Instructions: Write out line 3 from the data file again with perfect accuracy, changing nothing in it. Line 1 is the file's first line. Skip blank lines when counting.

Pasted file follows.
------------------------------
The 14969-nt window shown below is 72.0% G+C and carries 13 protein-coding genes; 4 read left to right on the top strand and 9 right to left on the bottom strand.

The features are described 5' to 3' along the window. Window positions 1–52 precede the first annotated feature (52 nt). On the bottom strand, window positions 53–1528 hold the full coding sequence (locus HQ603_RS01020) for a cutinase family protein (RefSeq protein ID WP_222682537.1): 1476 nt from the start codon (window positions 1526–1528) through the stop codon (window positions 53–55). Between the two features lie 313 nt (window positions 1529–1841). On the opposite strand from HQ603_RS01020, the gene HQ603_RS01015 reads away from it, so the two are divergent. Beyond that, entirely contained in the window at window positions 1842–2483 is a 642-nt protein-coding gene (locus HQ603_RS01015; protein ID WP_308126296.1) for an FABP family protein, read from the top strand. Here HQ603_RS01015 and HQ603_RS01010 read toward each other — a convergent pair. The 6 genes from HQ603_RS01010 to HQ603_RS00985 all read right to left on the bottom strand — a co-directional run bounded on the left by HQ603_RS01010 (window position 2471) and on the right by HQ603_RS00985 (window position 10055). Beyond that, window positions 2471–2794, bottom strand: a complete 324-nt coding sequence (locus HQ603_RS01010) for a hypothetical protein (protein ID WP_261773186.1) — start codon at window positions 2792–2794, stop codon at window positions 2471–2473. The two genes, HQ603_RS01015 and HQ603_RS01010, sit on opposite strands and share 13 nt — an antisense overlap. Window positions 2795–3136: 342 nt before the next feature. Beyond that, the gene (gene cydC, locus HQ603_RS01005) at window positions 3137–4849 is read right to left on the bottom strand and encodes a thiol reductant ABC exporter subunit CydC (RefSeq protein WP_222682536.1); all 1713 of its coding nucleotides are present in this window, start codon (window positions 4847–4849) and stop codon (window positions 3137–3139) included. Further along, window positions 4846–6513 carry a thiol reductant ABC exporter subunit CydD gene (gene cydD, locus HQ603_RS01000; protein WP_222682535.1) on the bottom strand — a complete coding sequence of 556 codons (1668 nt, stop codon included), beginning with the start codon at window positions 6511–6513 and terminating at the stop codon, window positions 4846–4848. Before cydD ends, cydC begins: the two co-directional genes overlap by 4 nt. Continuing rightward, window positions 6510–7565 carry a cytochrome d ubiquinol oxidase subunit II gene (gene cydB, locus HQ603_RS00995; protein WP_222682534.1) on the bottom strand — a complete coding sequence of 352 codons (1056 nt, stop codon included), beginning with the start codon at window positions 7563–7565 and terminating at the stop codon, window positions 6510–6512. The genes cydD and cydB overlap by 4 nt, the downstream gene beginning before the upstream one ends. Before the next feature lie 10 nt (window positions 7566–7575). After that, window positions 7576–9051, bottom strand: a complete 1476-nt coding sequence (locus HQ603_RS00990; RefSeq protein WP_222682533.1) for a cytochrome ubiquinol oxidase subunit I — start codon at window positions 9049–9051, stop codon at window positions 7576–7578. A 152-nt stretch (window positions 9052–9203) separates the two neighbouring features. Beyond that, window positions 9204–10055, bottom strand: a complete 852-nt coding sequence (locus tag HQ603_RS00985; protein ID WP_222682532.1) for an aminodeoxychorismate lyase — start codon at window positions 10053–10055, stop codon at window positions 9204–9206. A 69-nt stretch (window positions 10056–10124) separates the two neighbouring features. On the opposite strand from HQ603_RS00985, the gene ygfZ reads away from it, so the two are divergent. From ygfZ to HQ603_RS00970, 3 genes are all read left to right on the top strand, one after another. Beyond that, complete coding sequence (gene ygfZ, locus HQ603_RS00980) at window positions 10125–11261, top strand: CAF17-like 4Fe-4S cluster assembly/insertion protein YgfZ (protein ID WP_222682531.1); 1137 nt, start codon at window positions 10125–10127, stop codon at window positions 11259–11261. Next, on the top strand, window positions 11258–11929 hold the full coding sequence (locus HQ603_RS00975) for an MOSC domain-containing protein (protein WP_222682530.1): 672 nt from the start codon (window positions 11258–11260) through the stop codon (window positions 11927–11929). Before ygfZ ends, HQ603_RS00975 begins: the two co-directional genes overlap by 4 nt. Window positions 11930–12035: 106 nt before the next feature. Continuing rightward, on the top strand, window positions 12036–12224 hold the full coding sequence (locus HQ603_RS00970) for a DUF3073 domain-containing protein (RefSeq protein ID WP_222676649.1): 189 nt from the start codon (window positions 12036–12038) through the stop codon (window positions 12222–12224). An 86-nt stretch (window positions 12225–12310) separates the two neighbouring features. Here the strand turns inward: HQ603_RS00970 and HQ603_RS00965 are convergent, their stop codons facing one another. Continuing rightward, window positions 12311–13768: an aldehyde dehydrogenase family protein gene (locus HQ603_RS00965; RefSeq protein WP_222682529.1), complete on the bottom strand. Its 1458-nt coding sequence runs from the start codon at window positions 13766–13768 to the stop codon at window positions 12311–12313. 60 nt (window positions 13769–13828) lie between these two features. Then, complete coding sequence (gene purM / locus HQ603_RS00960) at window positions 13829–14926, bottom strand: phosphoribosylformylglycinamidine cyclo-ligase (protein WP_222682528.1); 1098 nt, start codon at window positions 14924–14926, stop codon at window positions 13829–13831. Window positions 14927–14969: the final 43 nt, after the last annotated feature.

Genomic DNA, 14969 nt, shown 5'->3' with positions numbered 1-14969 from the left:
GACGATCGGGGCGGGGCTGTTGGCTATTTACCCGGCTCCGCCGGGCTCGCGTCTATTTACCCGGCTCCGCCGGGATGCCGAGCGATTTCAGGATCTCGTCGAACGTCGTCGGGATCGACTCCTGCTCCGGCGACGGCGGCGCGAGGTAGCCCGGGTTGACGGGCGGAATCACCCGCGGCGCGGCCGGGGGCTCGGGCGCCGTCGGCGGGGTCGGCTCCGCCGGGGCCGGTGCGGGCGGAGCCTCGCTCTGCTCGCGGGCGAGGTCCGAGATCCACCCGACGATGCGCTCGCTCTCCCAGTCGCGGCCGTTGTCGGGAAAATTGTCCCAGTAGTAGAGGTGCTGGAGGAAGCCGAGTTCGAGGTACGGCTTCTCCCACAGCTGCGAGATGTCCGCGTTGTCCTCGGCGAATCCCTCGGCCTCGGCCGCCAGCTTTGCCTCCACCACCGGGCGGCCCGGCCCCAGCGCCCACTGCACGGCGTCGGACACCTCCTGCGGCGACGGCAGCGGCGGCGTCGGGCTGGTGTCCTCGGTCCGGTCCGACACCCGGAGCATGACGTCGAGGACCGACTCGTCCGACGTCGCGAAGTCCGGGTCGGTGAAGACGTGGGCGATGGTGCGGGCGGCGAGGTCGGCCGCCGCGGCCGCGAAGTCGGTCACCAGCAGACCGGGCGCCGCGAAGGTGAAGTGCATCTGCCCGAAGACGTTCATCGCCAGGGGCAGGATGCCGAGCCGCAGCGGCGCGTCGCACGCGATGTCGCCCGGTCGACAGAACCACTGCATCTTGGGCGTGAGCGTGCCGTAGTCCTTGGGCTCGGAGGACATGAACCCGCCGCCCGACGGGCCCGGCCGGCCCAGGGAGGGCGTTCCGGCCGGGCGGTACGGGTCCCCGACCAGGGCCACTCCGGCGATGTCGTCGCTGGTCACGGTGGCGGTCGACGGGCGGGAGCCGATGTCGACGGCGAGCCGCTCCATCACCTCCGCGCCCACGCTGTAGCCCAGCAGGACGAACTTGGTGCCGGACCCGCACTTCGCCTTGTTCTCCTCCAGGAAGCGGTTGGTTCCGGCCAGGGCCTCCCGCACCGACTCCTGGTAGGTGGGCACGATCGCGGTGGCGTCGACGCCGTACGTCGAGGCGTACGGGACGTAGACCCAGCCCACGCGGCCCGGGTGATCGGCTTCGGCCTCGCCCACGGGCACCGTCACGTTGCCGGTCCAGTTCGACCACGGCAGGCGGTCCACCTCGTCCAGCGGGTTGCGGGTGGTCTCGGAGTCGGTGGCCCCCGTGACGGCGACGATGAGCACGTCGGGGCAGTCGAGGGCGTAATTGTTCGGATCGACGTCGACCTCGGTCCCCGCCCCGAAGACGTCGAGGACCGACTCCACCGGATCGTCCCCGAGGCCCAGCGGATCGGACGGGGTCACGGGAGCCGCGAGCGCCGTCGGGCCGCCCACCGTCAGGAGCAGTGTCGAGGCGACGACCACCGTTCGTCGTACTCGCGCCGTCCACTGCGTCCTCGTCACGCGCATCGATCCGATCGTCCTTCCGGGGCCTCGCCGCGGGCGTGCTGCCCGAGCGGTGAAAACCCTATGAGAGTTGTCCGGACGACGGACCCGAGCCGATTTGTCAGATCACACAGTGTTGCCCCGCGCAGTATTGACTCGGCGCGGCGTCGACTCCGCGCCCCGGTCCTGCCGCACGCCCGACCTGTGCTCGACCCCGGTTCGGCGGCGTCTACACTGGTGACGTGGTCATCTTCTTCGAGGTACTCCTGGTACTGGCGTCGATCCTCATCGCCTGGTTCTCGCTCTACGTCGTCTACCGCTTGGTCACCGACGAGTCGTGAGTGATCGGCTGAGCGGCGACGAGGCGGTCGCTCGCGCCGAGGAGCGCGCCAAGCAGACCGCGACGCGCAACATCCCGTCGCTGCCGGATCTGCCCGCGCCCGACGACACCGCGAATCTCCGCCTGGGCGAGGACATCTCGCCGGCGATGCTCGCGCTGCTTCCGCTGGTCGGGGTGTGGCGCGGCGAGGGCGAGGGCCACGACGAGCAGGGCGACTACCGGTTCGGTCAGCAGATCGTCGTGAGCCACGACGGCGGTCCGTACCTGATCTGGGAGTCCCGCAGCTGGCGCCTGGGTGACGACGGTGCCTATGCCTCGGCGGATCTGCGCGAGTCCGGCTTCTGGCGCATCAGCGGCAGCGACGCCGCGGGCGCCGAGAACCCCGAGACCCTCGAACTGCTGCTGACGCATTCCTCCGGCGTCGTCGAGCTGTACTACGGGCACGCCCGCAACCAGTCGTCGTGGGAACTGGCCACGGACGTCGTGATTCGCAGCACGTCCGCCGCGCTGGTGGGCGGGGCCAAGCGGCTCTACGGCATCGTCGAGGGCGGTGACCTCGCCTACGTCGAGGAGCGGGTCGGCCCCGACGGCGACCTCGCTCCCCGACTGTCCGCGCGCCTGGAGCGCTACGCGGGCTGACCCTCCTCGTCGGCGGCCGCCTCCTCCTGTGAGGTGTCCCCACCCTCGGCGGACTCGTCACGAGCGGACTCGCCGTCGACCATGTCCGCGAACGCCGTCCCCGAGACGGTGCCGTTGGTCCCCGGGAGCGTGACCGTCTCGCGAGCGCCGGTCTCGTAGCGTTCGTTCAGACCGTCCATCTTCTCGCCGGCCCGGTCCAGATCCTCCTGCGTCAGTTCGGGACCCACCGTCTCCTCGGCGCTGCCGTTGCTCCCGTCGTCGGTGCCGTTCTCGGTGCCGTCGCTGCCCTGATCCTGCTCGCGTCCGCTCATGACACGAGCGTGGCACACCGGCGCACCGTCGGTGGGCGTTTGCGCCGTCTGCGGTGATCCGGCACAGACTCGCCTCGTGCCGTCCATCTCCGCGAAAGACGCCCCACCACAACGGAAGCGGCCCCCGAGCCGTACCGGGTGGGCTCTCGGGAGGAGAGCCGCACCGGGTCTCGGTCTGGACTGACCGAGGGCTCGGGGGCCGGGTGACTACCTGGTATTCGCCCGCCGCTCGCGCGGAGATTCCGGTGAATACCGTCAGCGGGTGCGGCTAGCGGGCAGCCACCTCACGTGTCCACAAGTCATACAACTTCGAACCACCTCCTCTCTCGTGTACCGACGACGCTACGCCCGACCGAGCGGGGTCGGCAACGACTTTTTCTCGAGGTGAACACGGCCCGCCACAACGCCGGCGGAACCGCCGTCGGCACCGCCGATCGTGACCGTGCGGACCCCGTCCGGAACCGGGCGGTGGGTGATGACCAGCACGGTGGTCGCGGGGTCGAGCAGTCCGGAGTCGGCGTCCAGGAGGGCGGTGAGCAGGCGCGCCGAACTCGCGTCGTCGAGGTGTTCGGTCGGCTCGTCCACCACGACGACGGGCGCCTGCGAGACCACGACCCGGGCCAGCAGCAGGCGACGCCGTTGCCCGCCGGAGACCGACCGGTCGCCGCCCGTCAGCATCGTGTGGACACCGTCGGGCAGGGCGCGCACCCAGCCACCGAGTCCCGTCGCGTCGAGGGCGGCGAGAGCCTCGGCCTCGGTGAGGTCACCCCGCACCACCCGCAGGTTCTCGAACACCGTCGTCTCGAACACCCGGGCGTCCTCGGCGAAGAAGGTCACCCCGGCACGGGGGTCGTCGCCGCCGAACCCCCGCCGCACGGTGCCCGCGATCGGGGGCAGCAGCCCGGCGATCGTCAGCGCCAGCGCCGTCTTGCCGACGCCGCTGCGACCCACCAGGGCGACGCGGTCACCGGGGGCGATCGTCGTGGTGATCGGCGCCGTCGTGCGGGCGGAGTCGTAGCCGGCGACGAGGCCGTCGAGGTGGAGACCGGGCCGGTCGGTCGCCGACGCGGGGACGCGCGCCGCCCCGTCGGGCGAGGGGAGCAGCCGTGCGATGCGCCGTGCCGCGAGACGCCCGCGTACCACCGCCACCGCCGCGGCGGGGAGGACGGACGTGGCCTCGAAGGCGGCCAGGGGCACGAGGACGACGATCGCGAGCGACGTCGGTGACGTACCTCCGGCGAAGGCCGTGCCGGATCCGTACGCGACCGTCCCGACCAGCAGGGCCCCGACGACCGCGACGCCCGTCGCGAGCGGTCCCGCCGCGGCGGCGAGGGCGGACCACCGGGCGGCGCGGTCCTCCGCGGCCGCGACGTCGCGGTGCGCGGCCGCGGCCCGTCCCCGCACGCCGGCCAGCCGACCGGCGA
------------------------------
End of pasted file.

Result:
Genomic DNA, 14969 nt, shown 5'->3' with positions numbered 1-14969 from the left: